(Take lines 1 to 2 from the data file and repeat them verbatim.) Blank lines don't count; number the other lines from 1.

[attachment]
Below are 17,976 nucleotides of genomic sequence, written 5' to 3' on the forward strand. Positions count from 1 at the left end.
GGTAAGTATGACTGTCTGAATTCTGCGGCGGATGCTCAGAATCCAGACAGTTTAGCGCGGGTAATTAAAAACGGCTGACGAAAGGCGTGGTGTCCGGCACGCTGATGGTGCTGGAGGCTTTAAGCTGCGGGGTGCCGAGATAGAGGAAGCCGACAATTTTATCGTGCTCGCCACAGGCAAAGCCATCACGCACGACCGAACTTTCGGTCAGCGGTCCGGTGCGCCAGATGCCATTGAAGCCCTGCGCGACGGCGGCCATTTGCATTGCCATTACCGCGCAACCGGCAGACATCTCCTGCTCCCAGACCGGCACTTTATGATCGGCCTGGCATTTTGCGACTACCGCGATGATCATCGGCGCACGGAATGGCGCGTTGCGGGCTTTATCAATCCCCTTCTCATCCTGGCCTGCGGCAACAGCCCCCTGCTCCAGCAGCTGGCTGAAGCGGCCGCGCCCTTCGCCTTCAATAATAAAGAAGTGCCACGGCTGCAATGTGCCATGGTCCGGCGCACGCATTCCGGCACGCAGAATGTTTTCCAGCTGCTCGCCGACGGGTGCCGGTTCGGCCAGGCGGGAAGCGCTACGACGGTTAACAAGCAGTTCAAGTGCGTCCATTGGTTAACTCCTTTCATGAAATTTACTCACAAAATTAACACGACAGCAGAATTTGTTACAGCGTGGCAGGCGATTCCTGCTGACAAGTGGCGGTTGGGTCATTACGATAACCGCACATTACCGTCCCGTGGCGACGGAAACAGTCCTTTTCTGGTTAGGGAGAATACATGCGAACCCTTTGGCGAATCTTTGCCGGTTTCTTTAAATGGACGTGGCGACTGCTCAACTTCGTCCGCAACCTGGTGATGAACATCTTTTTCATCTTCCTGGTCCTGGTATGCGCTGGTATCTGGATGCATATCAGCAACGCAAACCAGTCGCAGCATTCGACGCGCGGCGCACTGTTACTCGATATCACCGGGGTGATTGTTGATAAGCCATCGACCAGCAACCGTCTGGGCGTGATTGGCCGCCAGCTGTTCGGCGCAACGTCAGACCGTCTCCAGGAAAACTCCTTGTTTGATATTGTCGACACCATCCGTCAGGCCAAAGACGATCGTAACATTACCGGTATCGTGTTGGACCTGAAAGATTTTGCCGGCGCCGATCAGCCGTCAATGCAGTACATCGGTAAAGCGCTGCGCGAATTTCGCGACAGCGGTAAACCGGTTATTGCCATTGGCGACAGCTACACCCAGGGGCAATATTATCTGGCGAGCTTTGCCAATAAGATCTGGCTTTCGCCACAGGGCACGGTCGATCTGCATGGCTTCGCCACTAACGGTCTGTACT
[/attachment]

Below are 17,976 nucleotides of genomic sequence, written 5' to 3' on the forward strand. Positions count from 1 at the left end.
GGTAAGTATGACTGTCTGAATTCTGCGGCGGATGCTCAGAATCCAGACAGTTTAGCGCGGGTAATTAAAAACGGCTGACGAAAGGCGTGGTGTCCGGCACGCTGATGGTGCTGGAGGCTTTAAGCTGCGGGGTGCCGAGATAGAGGAAGCCGACAATTTTATCGTGCTCGCCACAGGCAAAGCCATCACGCACGACCGAACTTTCGGTCAGCGGTCCGGTGCGCCAGATGCCATTGAAGCCCTGCGCGACGGCGGCCATTTGCATTGCCATTACCGCGCAACCGGCAGACATCTCCTGCTCCCAGACCGGCACTTTATGATCGGCCTGGCATTTTGCGACTACCGCGATGATCATCGGCGCACGGAATGGCGCGTTGCGGGCTTTATCAATCCCCTTCTCATCCTGGCCTGCGGCAACAGCCCCCTGCTCCAGCAGCTGGCTGAAGCGGCCGCGCCCTTCGCCTTCAATAATAAAGAAGTGCCACGGCTGCAATGTGCCATGGTCCGGCGCACGCATTCCGGCACGCAGAATGTTTTCCAGCTGCTCGCCGACGGGTGCCGGTTCGGCCAGGCGGGAAGCGCTACGACGGTTAACAAGCAGTTCAAGTGCGTCCATTGGTTAACTCCTTTCATGAAATTTACTCACAAAATTAACACGACAGCAGAATTTGTTACAGCGTGGCAGGCGATTCCTGCTGACAAGTGGCGGTTGGGTCATTACGATAACCGCACATTACCGTCCCGTGGCGACGGAAACAGTCCTTTTCTGGTTAGGGAGAATACATGCGAACCCTTTGGCGAATCTTTGCCGGTTTCTTTAAATGGACGTGGCGACTGCTCAACTTCGTCCGCAACCTGGTGATGAACATCTTTTTCATCTTCCTGGTCCTGGTATGCGCTGGTATCTGGATGCATATCAGCAACGCAAACCAGTCGCAGCATTCGACGCGCGGCGCACTGTTACTCGATATCACCGGGGTGATTGTTGATAAGCCATCGACCAGCAACCGTCTGGGCGTGATTGGCCGCCAGCTGTTCGGCGCAACGTCAGACCGTCTCCAGGAAAACTCCTTGTTTGATATTGTCGACACCATCCGTCAGGCCAAAGACGATCGTAACATTACCGGTATCGTGTTGGACCTGAAAGATTTTGCCGGCGCCGATCAGCCGTCAATGCAGTACATCGGTAAAGCGCTGCGCGAATTTCGCGACAGCGGTAAACCGGTTATTGCCATTGGCGACAGCTACACCCAGGGGCAATATTATCTGGCGAGCTTTGCCAATAAGATCTGGCTTTCGCCACAGGGCACGGTCGATCTGCATGGCTTCGCCACTAACGGTCTGTACT